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Ancient China Has Unique Jade Culture: Experts

A jade bell so delicate that no one dares to weigh it in case it breaks has been discovered at a Neolithic site at Lingjiatan, in east China's Anhui province. This priceless jade bell is as thin as a piece of paper, and has a diameter of 1.7 cm and a height of 1.2 cm.

Archeologist Zhang Jingguo explained, "There were three jade processing centers in the world in prehistoric times -- Mexico, New Zealand and China. But only China developed a unique jade culture.

"As long ago as 3,000 B.C., the Chinese people regarded jade articles as representations of virtue, fortune and power. That was absent in the other two cultures."

The Lingjiatan site dates back 5,500 years. Archeologists have excavated close to 1,000 jade pieces in some 2,250 square meters of the site, representing a little more than one thousandth of the total area.

Zhang said, "It is rare to find so many jade pieces in such a tiny area. What's more, those jade pieces are the best of their kind ever found at a Neolithic site."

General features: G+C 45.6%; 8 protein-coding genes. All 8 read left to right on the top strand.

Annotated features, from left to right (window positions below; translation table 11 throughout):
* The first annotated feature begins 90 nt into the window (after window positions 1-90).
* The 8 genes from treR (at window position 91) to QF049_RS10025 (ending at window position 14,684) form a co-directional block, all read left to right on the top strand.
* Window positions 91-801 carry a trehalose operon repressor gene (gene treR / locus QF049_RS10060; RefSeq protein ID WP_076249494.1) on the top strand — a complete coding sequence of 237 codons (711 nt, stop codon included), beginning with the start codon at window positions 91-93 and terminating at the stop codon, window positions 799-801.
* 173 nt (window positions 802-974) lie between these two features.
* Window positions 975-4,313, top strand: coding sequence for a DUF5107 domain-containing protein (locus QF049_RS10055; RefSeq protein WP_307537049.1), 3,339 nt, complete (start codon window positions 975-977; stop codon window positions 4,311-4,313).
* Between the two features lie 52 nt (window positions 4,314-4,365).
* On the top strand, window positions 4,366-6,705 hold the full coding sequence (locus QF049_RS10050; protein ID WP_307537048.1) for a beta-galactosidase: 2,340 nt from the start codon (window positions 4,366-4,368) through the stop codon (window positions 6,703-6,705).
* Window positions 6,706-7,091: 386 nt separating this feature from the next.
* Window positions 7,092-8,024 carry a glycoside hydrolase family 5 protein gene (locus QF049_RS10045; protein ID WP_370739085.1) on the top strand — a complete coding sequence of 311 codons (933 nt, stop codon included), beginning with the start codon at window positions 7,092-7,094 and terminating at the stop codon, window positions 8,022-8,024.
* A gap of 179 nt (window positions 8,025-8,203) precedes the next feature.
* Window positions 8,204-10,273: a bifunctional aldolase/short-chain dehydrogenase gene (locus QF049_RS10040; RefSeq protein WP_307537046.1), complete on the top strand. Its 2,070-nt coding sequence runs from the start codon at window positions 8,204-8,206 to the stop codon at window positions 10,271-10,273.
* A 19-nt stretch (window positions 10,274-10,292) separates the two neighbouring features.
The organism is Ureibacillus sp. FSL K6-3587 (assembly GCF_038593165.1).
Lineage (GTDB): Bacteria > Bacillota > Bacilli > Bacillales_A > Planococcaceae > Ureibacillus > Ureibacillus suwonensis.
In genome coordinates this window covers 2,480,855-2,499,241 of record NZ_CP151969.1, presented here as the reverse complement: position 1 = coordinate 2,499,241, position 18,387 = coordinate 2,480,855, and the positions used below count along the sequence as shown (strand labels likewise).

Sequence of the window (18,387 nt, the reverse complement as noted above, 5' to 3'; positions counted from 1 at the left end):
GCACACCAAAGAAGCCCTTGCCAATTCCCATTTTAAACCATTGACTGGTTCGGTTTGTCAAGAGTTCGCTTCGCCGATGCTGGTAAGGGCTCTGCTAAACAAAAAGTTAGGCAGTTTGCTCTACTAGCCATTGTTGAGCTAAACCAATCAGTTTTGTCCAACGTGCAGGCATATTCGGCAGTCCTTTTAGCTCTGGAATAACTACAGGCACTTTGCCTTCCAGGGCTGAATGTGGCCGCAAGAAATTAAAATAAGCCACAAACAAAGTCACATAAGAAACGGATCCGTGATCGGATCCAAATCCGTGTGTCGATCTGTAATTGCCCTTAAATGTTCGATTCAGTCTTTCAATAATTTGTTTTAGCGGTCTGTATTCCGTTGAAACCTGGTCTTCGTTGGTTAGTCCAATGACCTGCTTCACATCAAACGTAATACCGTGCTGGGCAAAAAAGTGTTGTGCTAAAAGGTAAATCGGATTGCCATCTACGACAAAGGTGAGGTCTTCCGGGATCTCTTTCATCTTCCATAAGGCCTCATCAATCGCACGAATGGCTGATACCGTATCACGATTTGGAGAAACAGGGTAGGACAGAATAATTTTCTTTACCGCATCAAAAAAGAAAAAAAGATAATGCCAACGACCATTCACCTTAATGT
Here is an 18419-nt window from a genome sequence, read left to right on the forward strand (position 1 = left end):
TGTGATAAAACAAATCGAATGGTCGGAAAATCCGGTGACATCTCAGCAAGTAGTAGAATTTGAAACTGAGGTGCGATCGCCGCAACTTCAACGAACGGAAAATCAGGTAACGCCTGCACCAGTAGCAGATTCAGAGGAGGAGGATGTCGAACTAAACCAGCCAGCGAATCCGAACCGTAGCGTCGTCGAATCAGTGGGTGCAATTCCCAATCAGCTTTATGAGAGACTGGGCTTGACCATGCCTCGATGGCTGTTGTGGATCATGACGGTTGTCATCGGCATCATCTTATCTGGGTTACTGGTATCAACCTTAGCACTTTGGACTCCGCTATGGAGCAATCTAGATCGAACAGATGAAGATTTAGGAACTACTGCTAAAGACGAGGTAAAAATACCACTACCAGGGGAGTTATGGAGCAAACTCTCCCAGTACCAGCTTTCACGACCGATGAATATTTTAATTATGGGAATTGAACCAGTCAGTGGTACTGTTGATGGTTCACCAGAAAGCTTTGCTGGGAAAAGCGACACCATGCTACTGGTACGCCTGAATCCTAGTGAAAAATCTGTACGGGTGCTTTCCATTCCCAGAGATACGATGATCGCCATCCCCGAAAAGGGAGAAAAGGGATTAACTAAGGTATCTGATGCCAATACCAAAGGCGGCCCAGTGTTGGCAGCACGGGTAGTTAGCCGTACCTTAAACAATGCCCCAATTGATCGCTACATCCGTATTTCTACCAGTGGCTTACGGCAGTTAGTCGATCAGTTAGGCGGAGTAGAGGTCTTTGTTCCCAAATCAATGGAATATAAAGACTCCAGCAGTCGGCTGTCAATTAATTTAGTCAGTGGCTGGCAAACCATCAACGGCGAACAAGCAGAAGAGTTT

Former curator of the China History Museum Yu Weichao said that jade pendants and daggers found at Lingjiatan are evidence of ancient warfare and military coalitions.

Certain pendants occur in identical halves, leading to speculation that they served as pledges of marriage, indicating inter-marriages between clans.

All six jade figurines discovered have mustaches, indicating that the custom of shaving using primitive razors was practiced in China 5,000 years ago.

The most mysterious piece has the head of a pig surmounting the spread wings of an eagle, and on the breast is inscribed a sun pattern.

Zhang said that these symbols might indicate sun worship and agriculture.

The people at Lingjiatan had advanced jade processing techniques. They were able to bore through jade pieces that were as hard than diamonds, signifying the use of abrasives, Zhang


He said that stone bores found at Lingjiatan are a major discovery. One end of each bore is bigger than the other, so that the perforation will not depart from its position by centrifugal force when rotating at a high speed.

Zhang said," It's really amazing to think that ancient Chinese people had knowledge of such fields as physics, mathematics and geometry."

The Anhui Archeology Institute has applied to issue a set of six stamps on the subject of the Lingjiatan Cultural Relics.

(People's Daily November 23,2001)

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